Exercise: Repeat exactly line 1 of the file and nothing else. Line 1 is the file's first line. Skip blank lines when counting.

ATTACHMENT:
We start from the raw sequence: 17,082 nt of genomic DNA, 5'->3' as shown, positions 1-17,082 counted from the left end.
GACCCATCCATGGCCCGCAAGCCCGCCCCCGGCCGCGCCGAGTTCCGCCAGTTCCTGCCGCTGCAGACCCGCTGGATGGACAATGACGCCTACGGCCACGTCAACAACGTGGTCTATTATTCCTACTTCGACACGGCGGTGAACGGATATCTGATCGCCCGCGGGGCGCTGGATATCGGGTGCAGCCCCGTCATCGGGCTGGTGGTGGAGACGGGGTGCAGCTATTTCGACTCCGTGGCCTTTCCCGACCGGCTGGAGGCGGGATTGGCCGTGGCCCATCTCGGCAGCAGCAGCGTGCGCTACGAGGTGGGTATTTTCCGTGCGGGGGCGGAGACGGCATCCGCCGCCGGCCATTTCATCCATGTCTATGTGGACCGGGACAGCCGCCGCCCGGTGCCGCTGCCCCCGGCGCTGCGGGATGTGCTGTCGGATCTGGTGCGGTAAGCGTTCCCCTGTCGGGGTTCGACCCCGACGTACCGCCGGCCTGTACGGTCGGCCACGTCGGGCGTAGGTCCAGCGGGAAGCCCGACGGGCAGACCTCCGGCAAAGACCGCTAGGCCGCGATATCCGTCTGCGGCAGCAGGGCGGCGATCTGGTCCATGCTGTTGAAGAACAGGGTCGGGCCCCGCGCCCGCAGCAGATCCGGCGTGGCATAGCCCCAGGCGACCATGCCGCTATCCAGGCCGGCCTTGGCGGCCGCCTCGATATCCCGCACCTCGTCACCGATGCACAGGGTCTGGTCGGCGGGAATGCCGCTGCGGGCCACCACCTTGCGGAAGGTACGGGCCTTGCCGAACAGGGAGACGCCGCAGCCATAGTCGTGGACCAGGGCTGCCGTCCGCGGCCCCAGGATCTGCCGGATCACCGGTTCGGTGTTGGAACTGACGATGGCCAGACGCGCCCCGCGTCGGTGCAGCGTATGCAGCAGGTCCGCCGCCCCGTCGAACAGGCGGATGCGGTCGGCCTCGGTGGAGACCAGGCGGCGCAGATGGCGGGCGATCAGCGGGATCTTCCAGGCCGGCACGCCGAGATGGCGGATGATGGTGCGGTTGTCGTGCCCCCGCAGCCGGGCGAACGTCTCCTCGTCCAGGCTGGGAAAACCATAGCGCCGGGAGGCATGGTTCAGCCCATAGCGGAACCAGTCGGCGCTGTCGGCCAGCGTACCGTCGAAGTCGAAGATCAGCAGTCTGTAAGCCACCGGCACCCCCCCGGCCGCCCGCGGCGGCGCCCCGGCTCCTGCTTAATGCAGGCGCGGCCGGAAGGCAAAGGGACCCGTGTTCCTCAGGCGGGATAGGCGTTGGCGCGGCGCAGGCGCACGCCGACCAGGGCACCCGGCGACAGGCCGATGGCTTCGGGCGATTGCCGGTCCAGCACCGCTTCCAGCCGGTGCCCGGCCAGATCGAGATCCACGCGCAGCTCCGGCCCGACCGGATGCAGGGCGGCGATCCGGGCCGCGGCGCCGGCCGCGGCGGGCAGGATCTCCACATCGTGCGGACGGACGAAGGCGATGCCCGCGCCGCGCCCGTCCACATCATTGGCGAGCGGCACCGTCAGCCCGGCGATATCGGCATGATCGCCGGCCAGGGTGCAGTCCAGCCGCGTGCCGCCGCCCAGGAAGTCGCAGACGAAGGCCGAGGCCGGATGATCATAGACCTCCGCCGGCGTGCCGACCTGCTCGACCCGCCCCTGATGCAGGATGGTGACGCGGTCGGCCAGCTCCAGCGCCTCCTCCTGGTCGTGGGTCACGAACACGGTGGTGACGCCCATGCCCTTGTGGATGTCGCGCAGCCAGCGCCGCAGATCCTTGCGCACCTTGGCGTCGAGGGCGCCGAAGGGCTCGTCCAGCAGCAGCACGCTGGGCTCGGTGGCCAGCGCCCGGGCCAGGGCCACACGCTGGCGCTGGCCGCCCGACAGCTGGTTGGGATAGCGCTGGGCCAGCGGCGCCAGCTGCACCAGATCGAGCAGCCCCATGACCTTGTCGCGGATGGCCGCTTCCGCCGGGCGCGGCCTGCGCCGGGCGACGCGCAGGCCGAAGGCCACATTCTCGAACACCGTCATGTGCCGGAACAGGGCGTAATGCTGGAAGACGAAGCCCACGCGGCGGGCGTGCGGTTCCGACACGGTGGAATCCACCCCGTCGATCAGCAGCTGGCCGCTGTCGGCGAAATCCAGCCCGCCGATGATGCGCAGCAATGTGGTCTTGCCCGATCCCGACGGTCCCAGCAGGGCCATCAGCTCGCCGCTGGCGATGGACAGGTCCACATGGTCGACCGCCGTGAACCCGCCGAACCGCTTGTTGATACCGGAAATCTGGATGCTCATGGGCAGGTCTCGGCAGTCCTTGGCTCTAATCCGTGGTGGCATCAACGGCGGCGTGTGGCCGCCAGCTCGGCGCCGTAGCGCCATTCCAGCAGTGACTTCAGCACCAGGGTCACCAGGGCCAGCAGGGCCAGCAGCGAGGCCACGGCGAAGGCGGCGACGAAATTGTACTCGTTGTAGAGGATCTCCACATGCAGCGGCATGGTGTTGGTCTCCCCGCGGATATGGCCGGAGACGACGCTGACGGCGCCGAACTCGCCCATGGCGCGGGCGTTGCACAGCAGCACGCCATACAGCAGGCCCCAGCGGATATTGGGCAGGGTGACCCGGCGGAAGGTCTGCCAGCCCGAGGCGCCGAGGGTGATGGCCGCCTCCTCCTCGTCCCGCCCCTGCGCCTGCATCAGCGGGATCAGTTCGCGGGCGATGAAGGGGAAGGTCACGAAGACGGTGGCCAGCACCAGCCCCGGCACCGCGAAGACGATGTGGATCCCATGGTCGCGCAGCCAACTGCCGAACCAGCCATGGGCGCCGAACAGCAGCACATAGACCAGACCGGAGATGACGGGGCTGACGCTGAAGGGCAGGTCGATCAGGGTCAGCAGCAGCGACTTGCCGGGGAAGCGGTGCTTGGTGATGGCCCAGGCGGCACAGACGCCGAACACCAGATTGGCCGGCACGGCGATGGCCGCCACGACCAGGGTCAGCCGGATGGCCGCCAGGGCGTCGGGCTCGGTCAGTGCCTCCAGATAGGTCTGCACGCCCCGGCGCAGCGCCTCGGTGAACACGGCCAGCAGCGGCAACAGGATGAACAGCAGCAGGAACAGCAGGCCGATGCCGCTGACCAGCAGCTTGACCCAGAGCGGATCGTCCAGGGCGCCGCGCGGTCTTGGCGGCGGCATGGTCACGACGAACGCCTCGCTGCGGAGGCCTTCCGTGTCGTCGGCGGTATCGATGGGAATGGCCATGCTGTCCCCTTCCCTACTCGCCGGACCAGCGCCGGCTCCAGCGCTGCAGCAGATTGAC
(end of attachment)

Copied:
We start from the raw sequence: 17,082 nt of genomic DNA, 5'->3' as shown, positions 1-17,082 counted from the left end.